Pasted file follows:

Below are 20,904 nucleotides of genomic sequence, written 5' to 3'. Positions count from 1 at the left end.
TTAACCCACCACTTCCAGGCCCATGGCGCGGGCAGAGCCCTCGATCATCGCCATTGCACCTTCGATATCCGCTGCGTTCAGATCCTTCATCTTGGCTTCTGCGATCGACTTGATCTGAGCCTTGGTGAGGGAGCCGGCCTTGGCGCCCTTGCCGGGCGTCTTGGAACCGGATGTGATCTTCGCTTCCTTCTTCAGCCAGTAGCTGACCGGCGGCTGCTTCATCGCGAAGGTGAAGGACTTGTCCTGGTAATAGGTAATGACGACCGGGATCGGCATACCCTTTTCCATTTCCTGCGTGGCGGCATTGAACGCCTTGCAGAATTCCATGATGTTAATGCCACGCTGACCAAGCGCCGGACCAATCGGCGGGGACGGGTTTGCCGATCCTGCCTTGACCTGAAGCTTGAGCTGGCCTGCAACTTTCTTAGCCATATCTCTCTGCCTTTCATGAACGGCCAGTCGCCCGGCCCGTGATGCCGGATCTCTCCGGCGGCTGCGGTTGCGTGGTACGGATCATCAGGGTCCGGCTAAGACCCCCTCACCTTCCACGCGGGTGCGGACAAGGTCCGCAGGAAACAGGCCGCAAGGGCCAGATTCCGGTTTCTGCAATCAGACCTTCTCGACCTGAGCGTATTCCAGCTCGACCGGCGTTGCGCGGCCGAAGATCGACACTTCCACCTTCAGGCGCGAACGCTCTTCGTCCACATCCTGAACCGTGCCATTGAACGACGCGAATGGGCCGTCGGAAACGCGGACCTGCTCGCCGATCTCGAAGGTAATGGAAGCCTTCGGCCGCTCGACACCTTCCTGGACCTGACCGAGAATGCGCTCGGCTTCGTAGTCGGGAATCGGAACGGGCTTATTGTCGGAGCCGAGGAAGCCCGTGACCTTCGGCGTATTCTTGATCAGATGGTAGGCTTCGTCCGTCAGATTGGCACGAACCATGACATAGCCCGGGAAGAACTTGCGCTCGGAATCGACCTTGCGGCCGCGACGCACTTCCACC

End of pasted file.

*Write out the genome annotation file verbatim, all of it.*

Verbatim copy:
Below are 20,904 nucleotides of genomic sequence, written 5' to 3'. Positions count from 1 at the left end.
TTAACCCACCACTTCCAGGCCCATGGCGCGGGCAGAGCCCTCGATCATCGCCATTGCACCTTCGATATCCGCTGCGTTCAGATCCTTCATCTTGGCTTCTGCGATCGACTTGATCTGAGCCTTGGTGAGGGAGCCGGCCTTGGCGCCCTTGCCGGGCGTCTTGGAACCGGATGTGATCTTCGCTTCCTTCTTCAGCCAGTAGCTGACCGGCGGCTGCTTCATCGCGAAGGTGAAGGACTTGTCCTGGTAATAGGTAATGACGACCGGGATCGGCATACCCTTTTCCATTTCCTGCGTGGCGGCATTGAACGCCTTGCAGAATTCCATGATGTTAATGCCACGCTGACCAAGCGCCGGACCAATCGGCGGGGACGGGTTTGCCGATCCTGCCTTGACCTGAAGCTTGAGCTGGCCTGCAACTTTCTTAGCCATATCTCTCTGCCTTTCATGAACGGCCAGTCGCCCGGCCCGTGATGCCGGATCTCTCCGGCGGCTGCGGTTGCGTGGTACGGATCATCAGGGTCCGGCTAAGACCCCCTCACCTTCCACGCGGGTGCGGACAAGGTCCGCAGGAAACAGGCCGCAAGGGCCAGATTCCGGTTTCTGCAATCAGACCTTCTCGACCTGAGCGTATTCCAGCTCGACCGGCGTTGCGCGGCCGAAGATCGACACTTCCACCTTCAGGCGCGAACGCTCTTCGTCCACATCCTGAACCGTGCCATTGAACGACGCGAATGGGCCGTCGGAAACGCGGACCTGCTCGCCGATCTCGAAGGTAATGGAAGCCTTCGGCCGCTCGACACCTTCCTGGACCTGACCGAGAATGCGCTCGGCTTCGTAGTCGGGAATCGGAACGGGCTTATTGTCGGAGCCGAGGAAGCCCGTGACCTTCGGCGTATTCTTGATCAGATGGTAGGCTTCGTCCGTCAGATTGGCACGAACCATGACATAGCCCGGGAAGAACTTGCGCTCGGAATCGACCTTGCGGCCGCGACGCACTTCCACC